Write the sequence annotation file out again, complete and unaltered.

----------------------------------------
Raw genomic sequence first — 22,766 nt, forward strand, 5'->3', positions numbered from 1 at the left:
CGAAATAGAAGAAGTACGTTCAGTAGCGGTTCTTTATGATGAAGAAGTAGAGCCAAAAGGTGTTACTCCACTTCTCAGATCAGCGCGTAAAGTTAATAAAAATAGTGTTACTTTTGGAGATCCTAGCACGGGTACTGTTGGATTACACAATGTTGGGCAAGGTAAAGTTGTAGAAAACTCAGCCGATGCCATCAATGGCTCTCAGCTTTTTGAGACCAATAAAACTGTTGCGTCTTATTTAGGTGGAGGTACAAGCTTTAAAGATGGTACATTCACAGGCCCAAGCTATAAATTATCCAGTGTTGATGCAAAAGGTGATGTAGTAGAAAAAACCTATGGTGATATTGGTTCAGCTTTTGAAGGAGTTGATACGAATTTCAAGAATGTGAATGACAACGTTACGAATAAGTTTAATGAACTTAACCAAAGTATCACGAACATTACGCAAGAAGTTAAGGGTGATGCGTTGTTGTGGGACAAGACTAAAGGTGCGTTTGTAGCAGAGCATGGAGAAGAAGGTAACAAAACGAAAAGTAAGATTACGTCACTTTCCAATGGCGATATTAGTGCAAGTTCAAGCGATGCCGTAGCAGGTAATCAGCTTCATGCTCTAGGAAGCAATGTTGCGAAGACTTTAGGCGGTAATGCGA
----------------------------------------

Raw genomic sequence first — 22,766 nt, forward strand, 5'->3', positions numbered from 1 at the left:
CGAAATAGAAGAAGTACGTTCAGTAGCGGTTCTTTATGATGAAGAAGTAGAGCCAAAAGGTGTTACTCCACTTCTCAGATCAGCGCGTAAAGTTAATAAAAATAGTGTTACTTTTGGAGATCCTAGCACGGGTACTGTTGGATTACACAATGTTGGGCAAGGTAAAGTTGTAGAAAACTCAGCCGATGCCATCAATGGCTCTCAGCTTTTTGAGACCAATAAAACTGTTGCGTCTTATTTAGGTGGAGGTACAAGCTTTAAAGATGGTACATTCACAGGCCCAAGCTATAAATTATCCAGTGTTGATGCAAAAGGTGATGTAGTAGAAAAAACCTATGGTGATATTGGTTCAGCTTTTGAAGGAGTTGATACGAATTTCAAGAATGTGAATGACAACGTTACGAATAAGTTTAATGAACTTAACCAAAGTATCACGAACATTACGCAAGAAGTTAAGGGTGATGCGTTGTTGTGGGACAAGACTAAAGGTGCGTTTGTAGCAGAGCATGGAGAAGAAGGTAACAAAACGAAAAGTAAGATTACGTCACTTTCCAATGGCGATATTAGTGCAAGTTCAAGCGATGCCGTAGCAGGTAATCAGCTTCATGCTCTAGGAAGCAATGTTGCGAAGACTTTAGGCGGTAATGCGA